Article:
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Joan Leslie’s fresh good looks and innocent demeanour often led to her being cast in forces sweetheart and girl-next-door roles.
But by the mid-1940s she had proved that she could play anything, from comedy (The Male Animal, 1942, with Henry Fonda and Olivia de Havilland), to heavy drama (The Hard Way) and musicals (This Is the Army).
The case was bitterly contested and dragged on for two years, during which time she was unable to work.
Although Joan Leslie finally won, she found that the big studios had lost interest.
When their father lost his job during the depression, the three sisters, billed as the Three Brodels, became vaudeville performers to help support the family, singing, dancing and performing sketches in theatres across the eastern US and Canada.
“Wherever we were playing we’d take a house and the kids would go to the local school,” she said.
In 1936, aged 11, she was picked by George Cukor to make her (uncredited) Hollywood debut in his melodrama Camille, playing Robert Taylor’s young sister opposite Greta Garbo.Joan Agnes Theresa Sadie Brodel was born into a devout Roman Catholic family in Detroit on January 26 1925.Her father was a bank clerk and her mother a pianist who encouraged her children, Joan and her two older sisters, Betty and Mary, to play musical instruments.As well as appearing in numerous wartime films, Joan Leslie was a big contributor to the war effort, touring defence plants and army bases.She was a regular at the Hollywood Canteen, where GIs home on leave could meet the stars, and in 1944 starred in a morale-boosting film (Hollywood Canteen) in which homesick “soldier” Robert Hutton loses his heart to film star Joan Leslie, playing herself.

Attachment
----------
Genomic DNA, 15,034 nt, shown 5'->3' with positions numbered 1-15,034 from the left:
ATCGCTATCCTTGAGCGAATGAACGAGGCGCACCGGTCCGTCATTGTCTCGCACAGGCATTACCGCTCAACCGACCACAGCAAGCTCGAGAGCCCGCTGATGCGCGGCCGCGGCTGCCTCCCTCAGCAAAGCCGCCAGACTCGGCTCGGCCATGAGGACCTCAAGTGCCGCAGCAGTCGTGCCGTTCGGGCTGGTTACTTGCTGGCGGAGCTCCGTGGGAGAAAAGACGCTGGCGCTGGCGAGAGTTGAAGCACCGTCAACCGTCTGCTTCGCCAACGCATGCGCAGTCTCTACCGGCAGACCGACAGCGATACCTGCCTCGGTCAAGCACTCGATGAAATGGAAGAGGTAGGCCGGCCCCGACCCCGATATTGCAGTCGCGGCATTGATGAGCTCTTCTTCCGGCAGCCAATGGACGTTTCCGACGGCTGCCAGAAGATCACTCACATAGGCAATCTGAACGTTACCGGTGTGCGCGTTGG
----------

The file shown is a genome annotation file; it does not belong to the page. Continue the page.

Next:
A brass tripod, supposed to be Roman, was exhumed on it by the plough, and two caverns on it, one of them 40 feet long and 5 feet high, are believed to have been formed by mining operations in the reign of James V. The quasi-town stands on broken ground, traversed by a romantic brook, adjacent to the Glasgow, Uddingstone, and Motherwell branch of the Caledonian railway, within ½ mile of the Clyde's left bank, 3¾ miles SE of Glasgow; extends slightly into Rutherglen parish; consists of a cluster of five villages-Silverbanks, furthest W; then Cambuslang proper; then Kirkhill, the original village; then the hamlet of Lightburn; and lastly that of Dalton.